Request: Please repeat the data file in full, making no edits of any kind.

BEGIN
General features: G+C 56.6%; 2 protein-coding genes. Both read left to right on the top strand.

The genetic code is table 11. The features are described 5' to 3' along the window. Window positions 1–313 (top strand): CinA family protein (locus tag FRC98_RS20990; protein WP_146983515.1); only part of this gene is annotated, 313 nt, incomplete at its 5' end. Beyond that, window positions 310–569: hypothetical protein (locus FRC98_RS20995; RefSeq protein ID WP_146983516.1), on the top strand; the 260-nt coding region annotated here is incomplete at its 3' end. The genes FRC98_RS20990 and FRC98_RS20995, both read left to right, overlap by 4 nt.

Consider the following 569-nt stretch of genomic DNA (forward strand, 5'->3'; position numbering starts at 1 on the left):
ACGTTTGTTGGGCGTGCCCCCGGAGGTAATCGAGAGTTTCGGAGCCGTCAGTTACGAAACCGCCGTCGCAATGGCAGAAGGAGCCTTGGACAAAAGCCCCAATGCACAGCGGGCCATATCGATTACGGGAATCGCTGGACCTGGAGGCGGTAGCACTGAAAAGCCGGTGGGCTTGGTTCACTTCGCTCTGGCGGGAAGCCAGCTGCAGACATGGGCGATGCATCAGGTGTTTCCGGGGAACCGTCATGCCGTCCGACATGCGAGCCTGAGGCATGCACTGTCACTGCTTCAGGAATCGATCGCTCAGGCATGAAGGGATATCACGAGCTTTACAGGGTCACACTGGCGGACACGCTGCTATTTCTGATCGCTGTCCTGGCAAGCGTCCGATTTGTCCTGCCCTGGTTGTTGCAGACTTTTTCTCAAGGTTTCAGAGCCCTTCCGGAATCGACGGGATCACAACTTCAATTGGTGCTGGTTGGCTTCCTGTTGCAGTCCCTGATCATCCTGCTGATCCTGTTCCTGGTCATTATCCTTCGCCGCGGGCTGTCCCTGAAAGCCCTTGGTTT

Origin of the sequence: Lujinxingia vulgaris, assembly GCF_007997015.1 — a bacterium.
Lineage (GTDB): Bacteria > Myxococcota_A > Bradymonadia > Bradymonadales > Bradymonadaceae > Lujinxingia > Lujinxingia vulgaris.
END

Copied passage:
General features: G+C 56.6%; 2 protein-coding genes. Both read left to right on the top strand.

The genetic code is table 11. The features are described 5' to 3' along the window. Window positions 1–313 (top strand): CinA family protein (locus tag FRC98_RS20990; protein WP_146983515.1); only part of this gene is annotated, 313 nt, incomplete at its 5' end. Beyond that, window positions 310–569: hypothetical protein (locus FRC98_RS20995; RefSeq protein ID WP_146983516.1), on the top strand; the 260-nt coding region annotated here is incomplete at its 3' end. The genes FRC98_RS20990 and FRC98_RS20995, both read left to right, overlap by 4 nt.

Consider the following 569-nt stretch of genomic DNA (forward strand, 5'->3'; position numbering starts at 1 on the left):
ACGTTTGTTGGGCGTGCCCCCGGAGGTAATCGAGAGTTTCGGAGCCGTCAGTTACGAAACCGCCGTCGCAATGGCAGAAGGAGCCTTGGACAAAAGCCCCAATGCACAGCGGGCCATATCGATTACGGGAATCGCTGGACCTGGAGGCGGTAGCACTGAAAAGCCGGTGGGCTTGGTTCACTTCGCTCTGGCGGGAAGCCAGCTGCAGACATGGGCGATGCATCAGGTGTTTCCGGGGAACCGTCATGCCGTCCGACATGCGAGCCTGAGGCATGCACTGTCACTGCTTCAGGAATCGATCGCTCAGGCATGAAGGGATATCACGAGCTTTACAGGGTCACACTGGCGGACACGCTGCTATTTCTGATCGCTGTCCTGGCAAGCGTCCGATTTGTCCTGCCCTGGTTGTTGCAGACTTTTTCTCAAGGTTTCAGAGCCCTTCCGGAATCGACGGGATCACAACTTCAATTGGTGCTGGTTGGCTTCCTGTTGCAGTCCCTGATCATCCTGCTGATCCTGTTCCTGGTCATTATCCTTCGCCGCGGGCTGTCCCTGAAAGCCCTTGGTTT

Origin of the sequence: Lujinxingia vulgaris, assembly GCF_007997015.1 — a bacterium.
Lineage (GTDB): Bacteria > Myxococcota_A > Bradymonadia > Bradymonadales > Bradymonadaceae > Lujinxingia > Lujinxingia vulgaris.